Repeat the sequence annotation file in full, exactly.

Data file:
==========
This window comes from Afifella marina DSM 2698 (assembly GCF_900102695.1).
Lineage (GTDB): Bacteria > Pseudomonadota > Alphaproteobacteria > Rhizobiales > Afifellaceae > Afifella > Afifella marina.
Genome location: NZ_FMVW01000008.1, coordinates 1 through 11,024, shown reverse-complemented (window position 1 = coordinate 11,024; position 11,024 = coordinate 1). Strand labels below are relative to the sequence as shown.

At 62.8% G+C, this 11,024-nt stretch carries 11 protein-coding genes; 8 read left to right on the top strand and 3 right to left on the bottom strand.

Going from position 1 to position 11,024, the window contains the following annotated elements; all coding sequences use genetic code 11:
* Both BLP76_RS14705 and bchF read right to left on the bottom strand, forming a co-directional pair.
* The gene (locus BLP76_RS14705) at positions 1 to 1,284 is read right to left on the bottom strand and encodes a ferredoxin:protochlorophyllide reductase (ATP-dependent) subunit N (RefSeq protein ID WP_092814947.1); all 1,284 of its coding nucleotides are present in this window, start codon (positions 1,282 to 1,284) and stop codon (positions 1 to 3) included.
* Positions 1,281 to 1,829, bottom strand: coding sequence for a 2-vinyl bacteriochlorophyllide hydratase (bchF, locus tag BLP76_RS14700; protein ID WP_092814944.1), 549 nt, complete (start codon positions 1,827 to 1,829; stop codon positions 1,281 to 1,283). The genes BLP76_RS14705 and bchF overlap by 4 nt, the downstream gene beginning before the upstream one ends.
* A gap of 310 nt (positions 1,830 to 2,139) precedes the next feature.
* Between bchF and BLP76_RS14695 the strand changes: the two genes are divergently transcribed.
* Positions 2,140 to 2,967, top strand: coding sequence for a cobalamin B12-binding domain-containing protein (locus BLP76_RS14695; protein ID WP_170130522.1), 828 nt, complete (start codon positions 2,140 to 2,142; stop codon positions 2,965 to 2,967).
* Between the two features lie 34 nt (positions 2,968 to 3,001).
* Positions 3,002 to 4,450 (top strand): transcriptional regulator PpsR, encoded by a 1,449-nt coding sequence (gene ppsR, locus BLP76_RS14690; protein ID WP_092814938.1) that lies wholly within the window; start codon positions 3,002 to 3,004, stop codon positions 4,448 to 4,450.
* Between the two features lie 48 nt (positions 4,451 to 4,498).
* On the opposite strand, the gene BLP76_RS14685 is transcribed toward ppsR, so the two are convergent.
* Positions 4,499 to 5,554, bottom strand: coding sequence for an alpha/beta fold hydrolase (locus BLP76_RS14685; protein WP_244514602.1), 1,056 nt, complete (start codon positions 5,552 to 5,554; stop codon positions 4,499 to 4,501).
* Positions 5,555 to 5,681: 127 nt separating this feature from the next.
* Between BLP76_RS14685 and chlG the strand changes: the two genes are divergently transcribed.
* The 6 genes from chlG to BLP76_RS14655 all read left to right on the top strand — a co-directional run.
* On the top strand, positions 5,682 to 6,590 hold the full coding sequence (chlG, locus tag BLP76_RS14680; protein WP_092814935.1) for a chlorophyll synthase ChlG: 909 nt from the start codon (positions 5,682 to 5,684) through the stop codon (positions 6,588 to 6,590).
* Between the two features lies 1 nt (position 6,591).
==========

This window comes from Afifella marina DSM 2698 (assembly GCF_900102695.1).
Lineage (GTDB): Bacteria > Pseudomonadota > Alphaproteobacteria > Rhizobiales > Afifellaceae > Afifella > Afifella marina.
Genome location: NZ_FMVW01000008.1, coordinates 1 through 11,024, shown reverse-complemented (window position 1 = coordinate 11,024; position 11,024 = coordinate 1). Strand labels below are relative to the sequence as shown.

At 62.8% G+C, this 11,024-nt stretch carries 11 protein-coding genes; 8 read left to right on the top strand and 3 right to left on the bottom strand.

Going from position 1 to position 11,024, the window contains the following annotated elements; all coding sequences use genetic code 11:
* Both BLP76_RS14705 and bchF read right to left on the bottom strand, forming a co-directional pair.
* The gene (locus BLP76_RS14705) at positions 1 to 1,284 is read right to left on the bottom strand and encodes a ferredoxin:protochlorophyllide reductase (ATP-dependent) subunit N (RefSeq protein ID WP_092814947.1); all 1,284 of its coding nucleotides are present in this window, start codon (positions 1,282 to 1,284) and stop codon (positions 1 to 3) included.
* Positions 1,281 to 1,829, bottom strand: coding sequence for a 2-vinyl bacteriochlorophyllide hydratase (bchF, locus tag BLP76_RS14700; protein ID WP_092814944.1), 549 nt, complete (start codon positions 1,827 to 1,829; stop codon positions 1,281 to 1,283). The genes BLP76_RS14705 and bchF overlap by 4 nt, the downstream gene beginning before the upstream one ends.
* A gap of 310 nt (positions 1,830 to 2,139) precedes the next feature.
* Between bchF and BLP76_RS14695 the strand changes: the two genes are divergently transcribed.
* Positions 2,140 to 2,967, top strand: coding sequence for a cobalamin B12-binding domain-containing protein (locus BLP76_RS14695; protein ID WP_170130522.1), 828 nt, complete (start codon positions 2,140 to 2,142; stop codon positions 2,965 to 2,967).
* Between the two features lie 34 nt (positions 2,968 to 3,001).
* Positions 3,002 to 4,450 (top strand): transcriptional regulator PpsR, encoded by a 1,449-nt coding sequence (gene ppsR, locus BLP76_RS14690; protein ID WP_092814938.1) that lies wholly within the window; start codon positions 3,002 to 3,004, stop codon positions 4,448 to 4,450.
* Between the two features lie 48 nt (positions 4,451 to 4,498).
* On the opposite strand, the gene BLP76_RS14685 is transcribed toward ppsR, so the two are convergent.
* Positions 4,499 to 5,554, bottom strand: coding sequence for an alpha/beta fold hydrolase (locus BLP76_RS14685; protein WP_244514602.1), 1,056 nt, complete (start codon positions 5,552 to 5,554; stop codon positions 4,499 to 4,501).
* Positions 5,555 to 5,681: 127 nt separating this feature from the next.
* Between BLP76_RS14685 and chlG the strand changes: the two genes are divergently transcribed.
* The 6 genes from chlG to BLP76_RS14655 all read left to right on the top strand — a co-directional run.
* On the top strand, positions 5,682 to 6,590 hold the full coding sequence (chlG, locus tag BLP76_RS14680; protein WP_092814935.1) for a chlorophyll synthase ChlG: 909 nt from the start codon (positions 5,682 to 5,684) through the stop codon (positions 6,588 to 6,590).
* Between the two features lies 1 nt (position 6,591).